Detailed assessment of power, using variable number of modalities, and of modalities containing signal, is shown in the paper.
Combinations or conjunctions?
Combination, as done via NPC, is different than conjunctions (Nichols et al., 2005) in the following: in the combination, one seeks for aggregate significance across partial tests, without the need that any individual study is necessarily significant. In the conjunction, it is necessary that all of them, with no exception, is significant. As indicated above, the NPC forms an union-intersection test (UIT; Roy, 1953), whereas the conjunctions form an intersection-union test (IUT; Berger, 1982). The former can be said to be significant if any (or an aggregate) of the partial tests is significant, whereas the latter is significant if all the partial tests are.
The NPC, with the modifications for brain imaging, is available in the tool PALM — Permutation Analysis of Linear Models. It runs in either Matlab or Octave, and is free (GPL).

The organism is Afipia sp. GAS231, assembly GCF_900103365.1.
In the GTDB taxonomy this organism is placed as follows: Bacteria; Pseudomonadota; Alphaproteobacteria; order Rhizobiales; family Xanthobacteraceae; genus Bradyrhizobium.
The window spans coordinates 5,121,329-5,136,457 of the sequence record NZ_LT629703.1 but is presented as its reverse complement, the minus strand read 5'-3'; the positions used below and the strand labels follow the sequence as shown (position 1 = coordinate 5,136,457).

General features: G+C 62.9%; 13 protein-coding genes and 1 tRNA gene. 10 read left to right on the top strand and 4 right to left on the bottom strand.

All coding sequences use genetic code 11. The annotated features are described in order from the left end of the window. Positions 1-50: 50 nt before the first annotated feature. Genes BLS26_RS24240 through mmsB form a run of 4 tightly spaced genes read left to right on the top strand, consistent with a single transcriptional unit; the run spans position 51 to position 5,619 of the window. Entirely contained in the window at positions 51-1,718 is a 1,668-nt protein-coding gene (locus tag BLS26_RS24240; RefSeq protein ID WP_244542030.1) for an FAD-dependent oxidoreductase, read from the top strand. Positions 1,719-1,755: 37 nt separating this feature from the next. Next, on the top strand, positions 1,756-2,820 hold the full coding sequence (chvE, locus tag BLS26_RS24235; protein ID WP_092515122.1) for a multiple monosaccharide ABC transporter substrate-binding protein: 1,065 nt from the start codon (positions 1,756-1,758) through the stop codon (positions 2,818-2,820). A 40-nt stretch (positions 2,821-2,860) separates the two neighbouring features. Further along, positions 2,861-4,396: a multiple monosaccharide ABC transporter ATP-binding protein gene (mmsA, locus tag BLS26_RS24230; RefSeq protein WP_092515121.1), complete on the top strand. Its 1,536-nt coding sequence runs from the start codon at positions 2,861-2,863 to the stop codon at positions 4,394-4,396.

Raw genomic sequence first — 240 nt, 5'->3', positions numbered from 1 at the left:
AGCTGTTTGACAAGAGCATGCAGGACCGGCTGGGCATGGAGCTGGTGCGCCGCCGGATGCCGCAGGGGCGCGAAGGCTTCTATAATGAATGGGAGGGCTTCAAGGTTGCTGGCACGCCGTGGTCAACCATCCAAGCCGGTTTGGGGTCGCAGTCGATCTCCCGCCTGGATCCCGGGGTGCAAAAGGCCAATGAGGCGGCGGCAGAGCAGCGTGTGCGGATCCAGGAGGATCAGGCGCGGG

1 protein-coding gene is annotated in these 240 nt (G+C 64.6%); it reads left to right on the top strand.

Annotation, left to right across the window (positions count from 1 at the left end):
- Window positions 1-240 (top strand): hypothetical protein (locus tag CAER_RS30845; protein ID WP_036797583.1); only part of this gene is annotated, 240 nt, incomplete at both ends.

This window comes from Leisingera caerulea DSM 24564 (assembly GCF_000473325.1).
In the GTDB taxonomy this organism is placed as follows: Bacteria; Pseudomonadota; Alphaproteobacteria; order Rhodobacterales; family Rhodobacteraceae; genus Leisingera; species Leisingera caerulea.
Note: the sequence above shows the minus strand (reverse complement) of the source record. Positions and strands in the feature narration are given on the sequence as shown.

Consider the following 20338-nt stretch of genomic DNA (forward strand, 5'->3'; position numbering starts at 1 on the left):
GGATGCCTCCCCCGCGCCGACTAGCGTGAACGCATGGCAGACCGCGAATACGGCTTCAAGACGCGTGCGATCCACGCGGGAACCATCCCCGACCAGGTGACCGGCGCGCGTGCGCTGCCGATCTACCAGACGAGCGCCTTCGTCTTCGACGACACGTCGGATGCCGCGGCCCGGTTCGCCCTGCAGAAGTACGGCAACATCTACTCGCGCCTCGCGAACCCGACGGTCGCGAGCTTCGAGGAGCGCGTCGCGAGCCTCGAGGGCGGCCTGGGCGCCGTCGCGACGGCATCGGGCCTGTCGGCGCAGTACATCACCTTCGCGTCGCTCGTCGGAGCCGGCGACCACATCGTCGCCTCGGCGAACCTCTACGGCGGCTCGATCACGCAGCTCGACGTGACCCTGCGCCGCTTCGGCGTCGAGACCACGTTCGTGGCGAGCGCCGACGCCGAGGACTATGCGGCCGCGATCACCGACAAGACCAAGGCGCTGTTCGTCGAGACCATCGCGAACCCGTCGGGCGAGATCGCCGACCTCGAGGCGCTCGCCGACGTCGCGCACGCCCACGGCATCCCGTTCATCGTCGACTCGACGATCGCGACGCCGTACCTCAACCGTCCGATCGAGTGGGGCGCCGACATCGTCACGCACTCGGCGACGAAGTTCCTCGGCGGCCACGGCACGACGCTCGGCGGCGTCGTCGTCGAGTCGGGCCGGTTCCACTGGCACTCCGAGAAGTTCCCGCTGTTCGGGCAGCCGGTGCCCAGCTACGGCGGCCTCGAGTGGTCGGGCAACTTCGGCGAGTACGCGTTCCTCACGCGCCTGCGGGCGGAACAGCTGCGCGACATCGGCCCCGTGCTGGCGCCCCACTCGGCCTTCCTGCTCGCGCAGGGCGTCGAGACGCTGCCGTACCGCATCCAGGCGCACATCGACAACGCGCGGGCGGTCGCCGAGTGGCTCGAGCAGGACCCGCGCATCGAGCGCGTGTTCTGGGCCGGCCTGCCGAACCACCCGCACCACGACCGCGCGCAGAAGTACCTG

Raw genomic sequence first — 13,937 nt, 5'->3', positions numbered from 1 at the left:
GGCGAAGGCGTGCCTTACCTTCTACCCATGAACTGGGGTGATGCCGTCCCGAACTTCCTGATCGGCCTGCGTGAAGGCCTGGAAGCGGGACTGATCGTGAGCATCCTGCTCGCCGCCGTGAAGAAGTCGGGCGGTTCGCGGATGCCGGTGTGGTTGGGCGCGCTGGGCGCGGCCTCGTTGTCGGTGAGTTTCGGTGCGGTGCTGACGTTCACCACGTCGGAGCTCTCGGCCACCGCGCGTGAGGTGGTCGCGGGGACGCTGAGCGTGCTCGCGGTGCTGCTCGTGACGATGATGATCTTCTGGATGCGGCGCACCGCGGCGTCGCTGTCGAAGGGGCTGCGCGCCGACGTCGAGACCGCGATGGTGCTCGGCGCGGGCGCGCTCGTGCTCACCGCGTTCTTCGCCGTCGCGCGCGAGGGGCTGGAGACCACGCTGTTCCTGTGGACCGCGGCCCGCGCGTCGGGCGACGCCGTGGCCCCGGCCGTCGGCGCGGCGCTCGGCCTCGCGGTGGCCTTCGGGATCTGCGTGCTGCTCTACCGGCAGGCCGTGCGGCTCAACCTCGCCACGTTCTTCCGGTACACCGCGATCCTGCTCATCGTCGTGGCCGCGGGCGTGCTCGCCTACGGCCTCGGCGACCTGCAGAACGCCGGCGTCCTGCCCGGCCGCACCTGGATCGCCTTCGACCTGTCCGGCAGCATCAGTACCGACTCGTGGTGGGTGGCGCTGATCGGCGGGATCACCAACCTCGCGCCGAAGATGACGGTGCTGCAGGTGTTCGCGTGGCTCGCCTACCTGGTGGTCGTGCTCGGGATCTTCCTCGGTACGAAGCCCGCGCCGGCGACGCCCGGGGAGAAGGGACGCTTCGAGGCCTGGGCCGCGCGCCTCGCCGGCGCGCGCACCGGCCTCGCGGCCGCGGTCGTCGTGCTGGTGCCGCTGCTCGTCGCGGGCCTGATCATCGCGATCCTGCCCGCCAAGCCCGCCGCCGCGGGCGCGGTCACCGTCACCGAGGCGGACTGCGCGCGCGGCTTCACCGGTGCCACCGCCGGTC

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- Winkler AM, Ridgway GR, Webster MA, Smith SM, Nichols TE. Permutation inference for the general linear model. Neuroimage. 2014;92:381-97 (Open Access).
- Winkler AM, Webster MA, Brooks JC, Tracey I, Smith SM, Nichols TE. Non-parametric combination and related permutation tests for neuroimaging. Hum Brain Mapp. 2016 Feb 5 (in press, Open Access). The Supporting Information can be browsed directly here. This paper supersedes our earlier poster presented in the 2013 OHBM conference.
Contributed to this post: Tom Nichols.